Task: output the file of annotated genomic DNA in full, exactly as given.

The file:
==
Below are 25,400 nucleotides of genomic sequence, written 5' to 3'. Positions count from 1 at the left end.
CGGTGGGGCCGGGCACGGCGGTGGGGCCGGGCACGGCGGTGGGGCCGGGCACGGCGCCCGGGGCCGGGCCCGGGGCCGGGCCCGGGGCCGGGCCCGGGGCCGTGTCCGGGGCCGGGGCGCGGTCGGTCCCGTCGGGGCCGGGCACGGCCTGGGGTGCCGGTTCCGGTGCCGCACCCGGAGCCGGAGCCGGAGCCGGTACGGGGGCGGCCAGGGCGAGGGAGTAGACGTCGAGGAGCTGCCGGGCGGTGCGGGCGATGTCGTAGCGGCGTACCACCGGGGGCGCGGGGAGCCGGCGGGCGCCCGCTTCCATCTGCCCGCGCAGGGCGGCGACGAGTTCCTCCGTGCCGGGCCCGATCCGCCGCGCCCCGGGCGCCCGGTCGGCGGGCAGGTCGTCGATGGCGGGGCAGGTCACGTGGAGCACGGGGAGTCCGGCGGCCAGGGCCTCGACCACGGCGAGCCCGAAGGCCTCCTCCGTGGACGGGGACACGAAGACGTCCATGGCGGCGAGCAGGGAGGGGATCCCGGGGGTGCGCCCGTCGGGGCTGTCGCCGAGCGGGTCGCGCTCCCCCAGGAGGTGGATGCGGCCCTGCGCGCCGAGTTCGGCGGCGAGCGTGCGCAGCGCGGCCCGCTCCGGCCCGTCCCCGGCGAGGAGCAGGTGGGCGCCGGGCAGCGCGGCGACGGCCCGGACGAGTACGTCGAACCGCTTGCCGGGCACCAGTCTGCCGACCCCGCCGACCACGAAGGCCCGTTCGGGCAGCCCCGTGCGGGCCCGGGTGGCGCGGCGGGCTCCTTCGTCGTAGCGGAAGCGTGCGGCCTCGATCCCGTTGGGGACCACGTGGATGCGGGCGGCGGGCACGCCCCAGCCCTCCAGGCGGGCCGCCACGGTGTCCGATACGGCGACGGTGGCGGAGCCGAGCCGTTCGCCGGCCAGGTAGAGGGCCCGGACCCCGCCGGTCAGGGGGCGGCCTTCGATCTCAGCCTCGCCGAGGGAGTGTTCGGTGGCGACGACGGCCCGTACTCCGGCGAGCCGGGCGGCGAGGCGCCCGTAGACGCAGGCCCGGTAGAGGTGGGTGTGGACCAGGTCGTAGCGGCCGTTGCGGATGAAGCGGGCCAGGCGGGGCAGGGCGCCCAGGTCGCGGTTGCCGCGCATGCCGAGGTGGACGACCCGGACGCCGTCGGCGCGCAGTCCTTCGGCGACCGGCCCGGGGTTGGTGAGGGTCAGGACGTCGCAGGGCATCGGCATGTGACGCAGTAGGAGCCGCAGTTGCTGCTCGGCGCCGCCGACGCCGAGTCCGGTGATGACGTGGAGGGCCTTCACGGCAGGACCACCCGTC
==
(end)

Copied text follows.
Below are 25,400 nucleotides of genomic sequence, written 5' to 3'. Positions count from 1 at the left end.
CGGTGGGGCCGGGCACGGCGGTGGGGCCGGGCACGGCGGTGGGGCCGGGCACGGCGCCCGGGGCCGGGCCCGGGGCCGGGCCCGGGGCCGGGCCCGGGGCCGTGTCCGGGGCCGGGGCGCGGTCGGTCCCGTCGGGGCCGGGCACGGCCTGGGGTGCCGGTTCCGGTGCCGCACCCGGAGCCGGAGCCGGAGCCGGTACGGGGGCGGCCAGGGCGAGGGAGTAGACGTCGAGGAGCTGCCGGGCGGTGCGGGCGATGTCGTAGCGGCGTACCACCGGGGGCGCGGGGAGCCGGCGGGCGCCCGCTTCCATCTGCCCGCGCAGGGCGGCGACGAGTTCCTCCGTGCCGGGCCCGATCCGCCGCGCCCCGGGCGCCCGGTCGGCGGGCAGGTCGTCGATGGCGGGGCAGGTCACGTGGAGCACGGGGAGTCCGGCGGCCAGGGCCTCGACCACGGCGAGCCCGAAGGCCTCCTCCGTGGACGGGGACACGAAGACGTCCATGGCGGCGAGCAGGGAGGGGATCCCGGGGGTGCGCCCGTCGGGGCTGTCGCCGAGCGGGTCGCGCTCCCCCAGGAGGTGGATGCGGCCCTGCGCGCCGAGTTCGGCGGCGAGCGTGCGCAGCGCGGCCCGCTCCGGCCCGTCCCCGGCGAGGAGCAGGTGGGCGCCGGGCAGCGCGGCGACGGCCCGGACGAGTACGTCGAACCGCTTGCCGGGCACCAGTCTGCCGACCCCGCCGACCACGAAGGCCCGTTCGGGCAGCCCCGTGCGGGCCCGGGTGGCGCGGCGGGCTCCTTCGTCGTAGCGGAAGCGTGCGGCCTCGATCCCGTTGGGGACCACGTGGATGCGGGCGGCGGGCACGCCCCAGCCCTCCAGGCGGGCCGCCACGGTGTCCGATACGGCGACGGTGGCGGAGCCGAGCCGTTCGCCGGCCAGGTAGAGGGCCCGGACCCCGCCGGTCAGGGGGCGGCCTTCGATCTCAGCCTCGCCGAGGGAGTGTTCGGTGGCGACGACGGCCCGTACTCCGGCGAGCCGGGCGGCGAGGCGCCCGTAGACGCAGGCCCGGTAGAGGTGGGTGTGGACCAGGTCGTAGCGGCCGTTGCGGATGAAGCGGGCCAGGCGGGGCAGGGCGCCCAGGTCGCGGTTGCCGCGCATGCCGAGGTGGACGACCCGGACGCCGTCGGCGCGCAGTCCTTCGGCGACCGGCCCGGGGTTGGTGAGGGTCAGGACGTCGCAGGGCATCGGCATGTGACGCAGTAGGAGCCGCAGTTGCTGCTCGGCGCCGCCGACGCCGAGTCCGGTGATGACGTGGAGGGCCTTCACGGCAGGACCACCCGTC